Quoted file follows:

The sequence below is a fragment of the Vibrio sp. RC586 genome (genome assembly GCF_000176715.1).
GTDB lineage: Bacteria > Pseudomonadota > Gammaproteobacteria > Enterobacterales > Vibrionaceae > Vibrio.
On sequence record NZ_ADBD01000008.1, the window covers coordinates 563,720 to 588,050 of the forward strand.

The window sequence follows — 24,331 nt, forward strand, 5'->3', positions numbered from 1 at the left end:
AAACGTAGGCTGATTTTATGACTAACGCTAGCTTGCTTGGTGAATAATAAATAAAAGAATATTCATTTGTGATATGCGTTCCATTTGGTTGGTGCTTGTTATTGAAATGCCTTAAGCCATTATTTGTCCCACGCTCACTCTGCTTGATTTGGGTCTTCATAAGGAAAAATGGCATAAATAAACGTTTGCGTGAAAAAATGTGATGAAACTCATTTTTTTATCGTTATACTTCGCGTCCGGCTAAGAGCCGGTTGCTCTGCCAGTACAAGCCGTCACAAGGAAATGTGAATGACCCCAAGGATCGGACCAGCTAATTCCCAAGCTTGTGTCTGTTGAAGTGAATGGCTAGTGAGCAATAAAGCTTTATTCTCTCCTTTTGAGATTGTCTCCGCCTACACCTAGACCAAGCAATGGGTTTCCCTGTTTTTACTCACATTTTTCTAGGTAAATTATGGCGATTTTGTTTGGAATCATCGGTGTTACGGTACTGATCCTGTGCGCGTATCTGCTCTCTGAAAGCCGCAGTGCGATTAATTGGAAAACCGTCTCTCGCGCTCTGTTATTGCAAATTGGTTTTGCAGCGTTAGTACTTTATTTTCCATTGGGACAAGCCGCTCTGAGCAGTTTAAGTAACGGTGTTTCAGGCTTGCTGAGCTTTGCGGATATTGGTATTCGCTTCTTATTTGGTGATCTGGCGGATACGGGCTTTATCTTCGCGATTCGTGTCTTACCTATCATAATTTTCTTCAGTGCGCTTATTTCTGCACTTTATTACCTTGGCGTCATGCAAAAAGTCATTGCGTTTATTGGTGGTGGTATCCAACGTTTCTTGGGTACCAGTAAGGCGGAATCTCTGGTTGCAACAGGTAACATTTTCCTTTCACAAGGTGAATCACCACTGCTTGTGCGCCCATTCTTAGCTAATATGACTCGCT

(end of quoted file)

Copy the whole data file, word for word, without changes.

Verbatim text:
The sequence below is a fragment of the Vibrio sp. RC586 genome (genome assembly GCF_000176715.1).
GTDB lineage: Bacteria > Pseudomonadota > Gammaproteobacteria > Enterobacterales > Vibrionaceae > Vibrio.
On sequence record NZ_ADBD01000008.1, the window covers coordinates 563,720 to 588,050 of the forward strand.

The window sequence follows — 24,331 nt, forward strand, 5'->3', positions numbered from 1 at the left end:
AAACGTAGGCTGATTTTATGACTAACGCTAGCTTGCTTGGTGAATAATAAATAAAAGAATATTCATTTGTGATATGCGTTCCATTTGGTTGGTGCTTGTTATTGAAATGCCTTAAGCCATTATTTGTCCCACGCTCACTCTGCTTGATTTGGGTCTTCATAAGGAAAAATGGCATAAATAAACGTTTGCGTGAAAAAATGTGATGAAACTCATTTTTTTATCGTTATACTTCGCGTCCGGCTAAGAGCCGGTTGCTCTGCCAGTACAAGCCGTCACAAGGAAATGTGAATGACCCCAAGGATCGGACCAGCTAATTCCCAAGCTTGTGTCTGTTGAAGTGAATGGCTAGTGAGCAATAAAGCTTTATTCTCTCCTTTTGAGATTGTCTCCGCCTACACCTAGACCAAGCAATGGGTTTCCCTGTTTTTACTCACATTTTTCTAGGTAAATTATGGCGATTTTGTTTGGAATCATCGGTGTTACGGTACTGATCCTGTGCGCGTATCTGCTCTCTGAAAGCCGCAGTGCGATTAATTGGAAAACCGTCTCTCGCGCTCTGTTATTGCAAATTGGTTTTGCAGCGTTAGTACTTTATTTTCCATTGGGACAAGCCGCTCTGAGCAGTTTAAGTAACGGTGTTTCAGGCTTGCTGAGCTTTGCGGATATTGGTATTCGCTTCTTATTTGGTGATCTGGCGGATACGGGCTTTATCTTCGCGATTCGTGTCTTACCTATCATAATTTTCTTCAGTGCGCTTATTTCTGCACTTTATTACCTTGGCGTCATGCAAAAAGTCATTGCGTTTATTGGTGGTGGTATCCAACGTTTCTTGGGTACCAGTAAGGCGGAATCTCTGGTTGCAACAGGTAACATTTTCCTTTCACAAGGTGAATCACCACTGCTTGTGCGCCCATTCTTAGCTAATATGACTCGCT